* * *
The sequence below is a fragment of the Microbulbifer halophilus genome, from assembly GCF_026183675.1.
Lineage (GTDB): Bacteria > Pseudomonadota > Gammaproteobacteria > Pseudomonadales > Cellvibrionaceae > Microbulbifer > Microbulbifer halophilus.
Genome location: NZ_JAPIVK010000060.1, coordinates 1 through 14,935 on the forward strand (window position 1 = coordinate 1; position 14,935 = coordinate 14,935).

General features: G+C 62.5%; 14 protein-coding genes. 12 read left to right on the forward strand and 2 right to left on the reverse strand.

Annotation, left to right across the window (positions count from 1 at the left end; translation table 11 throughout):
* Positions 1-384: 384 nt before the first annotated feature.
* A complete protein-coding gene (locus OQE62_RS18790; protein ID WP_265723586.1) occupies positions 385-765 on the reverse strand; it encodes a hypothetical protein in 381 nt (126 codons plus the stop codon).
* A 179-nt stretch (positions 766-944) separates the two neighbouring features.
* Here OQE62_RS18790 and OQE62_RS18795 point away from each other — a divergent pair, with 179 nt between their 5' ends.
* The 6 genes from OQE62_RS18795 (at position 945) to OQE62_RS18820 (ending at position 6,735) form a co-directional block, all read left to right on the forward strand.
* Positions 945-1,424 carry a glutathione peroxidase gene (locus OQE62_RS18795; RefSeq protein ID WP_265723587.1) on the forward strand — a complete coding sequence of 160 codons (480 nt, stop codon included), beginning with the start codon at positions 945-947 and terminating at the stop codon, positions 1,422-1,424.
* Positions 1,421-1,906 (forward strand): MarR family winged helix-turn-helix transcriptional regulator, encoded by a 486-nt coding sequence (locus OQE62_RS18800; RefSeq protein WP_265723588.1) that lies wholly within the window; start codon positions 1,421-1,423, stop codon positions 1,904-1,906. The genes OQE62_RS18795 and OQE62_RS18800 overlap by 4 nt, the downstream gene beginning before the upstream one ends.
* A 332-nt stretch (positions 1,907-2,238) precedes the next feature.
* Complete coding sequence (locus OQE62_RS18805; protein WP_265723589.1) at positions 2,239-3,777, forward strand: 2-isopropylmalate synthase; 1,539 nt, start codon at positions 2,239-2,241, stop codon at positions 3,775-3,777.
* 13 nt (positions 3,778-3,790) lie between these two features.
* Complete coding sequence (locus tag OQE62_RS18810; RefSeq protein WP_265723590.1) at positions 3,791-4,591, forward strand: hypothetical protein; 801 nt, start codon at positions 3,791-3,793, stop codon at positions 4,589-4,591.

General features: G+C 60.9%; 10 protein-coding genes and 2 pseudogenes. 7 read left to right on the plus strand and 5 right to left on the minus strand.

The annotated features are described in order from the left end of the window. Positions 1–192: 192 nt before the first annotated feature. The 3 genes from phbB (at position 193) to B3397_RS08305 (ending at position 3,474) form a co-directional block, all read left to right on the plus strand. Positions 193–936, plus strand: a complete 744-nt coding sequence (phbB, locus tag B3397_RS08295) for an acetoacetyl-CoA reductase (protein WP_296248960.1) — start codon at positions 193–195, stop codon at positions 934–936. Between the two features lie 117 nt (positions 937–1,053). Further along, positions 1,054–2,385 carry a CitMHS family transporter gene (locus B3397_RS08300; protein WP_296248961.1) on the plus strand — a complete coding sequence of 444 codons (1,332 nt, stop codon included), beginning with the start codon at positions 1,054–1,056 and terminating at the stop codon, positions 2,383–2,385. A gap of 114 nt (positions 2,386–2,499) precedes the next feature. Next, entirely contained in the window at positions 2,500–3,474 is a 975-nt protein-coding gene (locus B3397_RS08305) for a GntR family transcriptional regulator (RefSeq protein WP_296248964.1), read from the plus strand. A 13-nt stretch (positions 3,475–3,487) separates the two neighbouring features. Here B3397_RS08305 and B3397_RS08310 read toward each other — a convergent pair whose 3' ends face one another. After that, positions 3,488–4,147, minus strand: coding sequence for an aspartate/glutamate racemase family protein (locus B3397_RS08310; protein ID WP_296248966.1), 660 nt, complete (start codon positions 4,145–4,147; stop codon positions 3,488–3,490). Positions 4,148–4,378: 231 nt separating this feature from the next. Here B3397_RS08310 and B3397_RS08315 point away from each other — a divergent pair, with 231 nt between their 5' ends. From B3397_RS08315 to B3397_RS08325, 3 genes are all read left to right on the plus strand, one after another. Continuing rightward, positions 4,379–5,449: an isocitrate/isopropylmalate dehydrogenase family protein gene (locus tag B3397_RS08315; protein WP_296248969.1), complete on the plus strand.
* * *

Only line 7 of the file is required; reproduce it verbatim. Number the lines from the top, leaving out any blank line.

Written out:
* A complete protein-coding gene (locus OQE62_RS18790; protein ID WP_265723586.1) occupies positions 385-765 on the reverse strand; it encodes a hypothetical protein in 381 nt (126 codons plus the stop codon).